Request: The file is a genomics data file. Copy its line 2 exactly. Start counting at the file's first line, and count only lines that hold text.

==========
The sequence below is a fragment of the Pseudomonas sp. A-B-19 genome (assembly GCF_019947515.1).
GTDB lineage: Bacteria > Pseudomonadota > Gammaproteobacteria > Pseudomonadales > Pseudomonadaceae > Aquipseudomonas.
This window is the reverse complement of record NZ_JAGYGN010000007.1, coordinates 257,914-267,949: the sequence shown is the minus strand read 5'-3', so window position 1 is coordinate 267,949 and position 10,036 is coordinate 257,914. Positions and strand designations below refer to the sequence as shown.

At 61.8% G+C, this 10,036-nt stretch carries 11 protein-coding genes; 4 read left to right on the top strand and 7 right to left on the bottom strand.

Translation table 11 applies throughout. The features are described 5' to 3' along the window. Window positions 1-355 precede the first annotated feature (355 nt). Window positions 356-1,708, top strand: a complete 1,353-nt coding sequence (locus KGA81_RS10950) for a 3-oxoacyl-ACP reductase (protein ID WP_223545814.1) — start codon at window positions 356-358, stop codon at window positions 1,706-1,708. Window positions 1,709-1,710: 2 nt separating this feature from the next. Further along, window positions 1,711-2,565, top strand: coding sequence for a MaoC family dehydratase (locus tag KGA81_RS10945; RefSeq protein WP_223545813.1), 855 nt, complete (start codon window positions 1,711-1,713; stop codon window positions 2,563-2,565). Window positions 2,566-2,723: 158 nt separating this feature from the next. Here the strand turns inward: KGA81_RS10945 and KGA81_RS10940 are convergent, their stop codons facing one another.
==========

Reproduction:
GTDB lineage: Bacteria > Pseudomonadota > Gammaproteobacteria > Pseudomonadales > Pseudomonadaceae > Aquipseudomonas.